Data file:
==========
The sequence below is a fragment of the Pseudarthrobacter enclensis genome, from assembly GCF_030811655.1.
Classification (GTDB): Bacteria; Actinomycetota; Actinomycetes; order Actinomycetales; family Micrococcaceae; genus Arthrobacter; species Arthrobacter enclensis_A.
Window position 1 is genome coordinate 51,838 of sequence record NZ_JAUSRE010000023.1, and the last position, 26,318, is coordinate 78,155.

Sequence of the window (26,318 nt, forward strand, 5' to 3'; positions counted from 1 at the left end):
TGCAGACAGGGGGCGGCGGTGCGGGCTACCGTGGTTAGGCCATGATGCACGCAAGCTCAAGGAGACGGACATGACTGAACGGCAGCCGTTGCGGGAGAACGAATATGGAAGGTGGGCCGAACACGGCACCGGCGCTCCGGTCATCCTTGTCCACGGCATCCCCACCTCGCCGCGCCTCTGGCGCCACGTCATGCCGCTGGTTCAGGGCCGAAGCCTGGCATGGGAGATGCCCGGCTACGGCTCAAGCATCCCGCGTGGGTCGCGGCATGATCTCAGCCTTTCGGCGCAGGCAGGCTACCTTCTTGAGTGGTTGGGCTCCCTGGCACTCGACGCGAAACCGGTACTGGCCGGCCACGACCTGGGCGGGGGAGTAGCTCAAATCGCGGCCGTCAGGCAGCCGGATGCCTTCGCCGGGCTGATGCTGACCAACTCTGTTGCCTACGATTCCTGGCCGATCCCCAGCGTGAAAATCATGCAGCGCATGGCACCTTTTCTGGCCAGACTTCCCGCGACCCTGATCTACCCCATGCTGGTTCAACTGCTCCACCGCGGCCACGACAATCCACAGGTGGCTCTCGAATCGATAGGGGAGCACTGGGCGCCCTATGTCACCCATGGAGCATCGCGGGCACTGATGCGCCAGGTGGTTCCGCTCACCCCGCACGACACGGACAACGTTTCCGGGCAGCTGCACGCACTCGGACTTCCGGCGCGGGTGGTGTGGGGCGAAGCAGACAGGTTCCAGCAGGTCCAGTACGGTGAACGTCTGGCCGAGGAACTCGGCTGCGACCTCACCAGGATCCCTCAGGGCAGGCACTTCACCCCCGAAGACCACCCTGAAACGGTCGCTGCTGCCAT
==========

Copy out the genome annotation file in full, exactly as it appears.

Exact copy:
The sequence below is a fragment of the Pseudarthrobacter enclensis genome, from assembly GCF_030811655.1.
Classification (GTDB): Bacteria; Actinomycetota; Actinomycetes; order Actinomycetales; family Micrococcaceae; genus Arthrobacter; species Arthrobacter enclensis_A.
Window position 1 is genome coordinate 51,838 of sequence record NZ_JAUSRE010000023.1, and the last position, 26,318, is coordinate 78,155.

Sequence of the window (26,318 nt, forward strand, 5' to 3'; positions counted from 1 at the left end):
TGCAGACAGGGGGCGGCGGTGCGGGCTACCGTGGTTAGGCCATGATGCACGCAAGCTCAAGGAGACGGACATGACTGAACGGCAGCCGTTGCGGGAGAACGAATATGGAAGGTGGGCCGAACACGGCACCGGCGCTCCGGTCATCCTTGTCCACGGCATCCCCACCTCGCCGCGCCTCTGGCGCCACGTCATGCCGCTGGTTCAGGGCCGAAGCCTGGCATGGGAGATGCCCGGCTACGGCTCAAGCATCCCGCGTGGGTCGCGGCATGATCTCAGCCTTTCGGCGCAGGCAGGCTACCTTCTTGAGTGGTTGGGCTCCCTGGCACTCGACGCGAAACCGGTACTGGCCGGCCACGACCTGGGCGGGGGAGTAGCTCAAATCGCGGCCGTCAGGCAGCCGGATGCCTTCGCCGGGCTGATGCTGACCAACTCTGTTGCCTACGATTCCTGGCCGATCCCCAGCGTGAAAATCATGCAGCGCATGGCACCTTTTCTGGCCAGACTTCCCGCGACCCTGATCTACCCCATGCTGGTTCAACTGCTCCACCGCGGCCACGACAATCCACAGGTGGCTCTCGAATCGATAGGGGAGCACTGGGCGCCCTATGTCACCCATGGAGCATCGCGGGCACTGATGCGCCAGGTGGTTCCGCTCACCCCGCACGACACGGACAACGTTTCCGGGCAGCTGCACGCACTCGGACTTCCGGCGCGGGTGGTGTGGGGCGAAGCAGACAGGTTCCAGCAGGTCCAGTACGGTGAACGTCTGGCCGAGGAACTCGGCTGCGACCTCACCAGGATCCCTCAGGGCAGGCACTTCACCCCCGAAGACCACCCTGAAACGGTCGCTGCTGCCAT